Regulation proposed by the U.S. Department of Transportation’s Federal Motor Carrier Safety Administration calls for electronic on-board recorders (EOBR) to be installed in all interstate commercial trucks to monitor the number of hours a driver is on the road.
Much like the little black box on a plane, this device automatically records the amount of time a vehicle is driven. According to the proposal, commercial trucking companies would be required to install the on-board recorders in every interstate vehicle. The agency believes EOBRs would reduce the number of hours of service (HOS) violations by 40 percent.
Trucking industry safety groups such as Road Safe America are extremely supportive of the proposal. The group’s website declares the installation of EOBRs as one of its two primary objectives for additional road safety.
Trucking Industry’s Response
Small carriers, many already with a thin profit margin, say the cost of installing these devices would be a financial burden. However, other carriers have already installed the devices including Maverick USA, U.S. Express Enterprise, J.B. Hunt, Knight Transportation and Schneider National. Monitoring the number of hours a driver has been on the road could increase road safety and reduce fatigue-related accidents. Some truck drivers have have voiced support for EOBRs and the time they would save by eliminating lengthy logbook record keeping.
Support also came from the American Trucking Association, a powerful voice in the trucking community, in a statement saying the Association endorses a policy that would require trucking companies to use electronic logging devices to monitor drivers’ HOS, with a few stipulations:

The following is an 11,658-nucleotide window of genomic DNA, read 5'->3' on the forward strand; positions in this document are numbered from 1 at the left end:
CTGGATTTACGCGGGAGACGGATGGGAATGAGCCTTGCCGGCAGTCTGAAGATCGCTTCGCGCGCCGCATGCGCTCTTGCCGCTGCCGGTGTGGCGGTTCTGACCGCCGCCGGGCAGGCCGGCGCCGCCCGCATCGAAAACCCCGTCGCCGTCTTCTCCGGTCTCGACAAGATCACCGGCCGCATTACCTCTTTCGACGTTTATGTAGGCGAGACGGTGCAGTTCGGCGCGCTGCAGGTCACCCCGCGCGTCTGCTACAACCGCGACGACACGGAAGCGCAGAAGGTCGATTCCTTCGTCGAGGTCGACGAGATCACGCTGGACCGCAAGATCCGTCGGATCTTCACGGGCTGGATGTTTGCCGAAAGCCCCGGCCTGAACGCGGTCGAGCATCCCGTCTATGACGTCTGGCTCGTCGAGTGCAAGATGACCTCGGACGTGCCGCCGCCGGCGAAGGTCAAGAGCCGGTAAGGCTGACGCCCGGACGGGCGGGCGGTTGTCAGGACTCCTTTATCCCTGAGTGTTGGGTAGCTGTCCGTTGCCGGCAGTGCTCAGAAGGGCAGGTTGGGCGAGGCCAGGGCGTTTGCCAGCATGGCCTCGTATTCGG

- Cost-effective device specifications allowing for accurate recording of driving hours
- Data ownership and access in order to protect the privacy of fleets and drivers alike
- Relief from the current, significant burden of retaining additional supporting documentation
It is unknown at this time whether the proposal will meet the Association’s requirements. Final rulemaking on the plan is expected in June 2012.
Europe Ahead of U.S.
Similar on-board recorders already used in Europe are called tachographs. Trucking companies in the European Union are required to have digital tachographs installed in every vehicle, which are then monitored by the government. Some European recorders also monitor speed, which assists in accident investigations. U.S. EOBRs do not currently record speed.
Hours of Service Regulations
Hours of service rules regulate the number of hours a driver can operate a commercial vehicle. The rules are intended to prevent driver fatigue, which is one of the causes of accidents in the United States. Currently, digital devices to record hours spent driving are voluntary and many drivers still use paper-based log books. Although there are penalties for a driver who is pulled over and found to be driving over the hours of service limit, the paper logbooks rely entirely on driver integrity and are subject to forgery. For many truckers who are paid only by the load or the mile, it is difficult to resist the temptation to drive longer than allowed in order to make more money.
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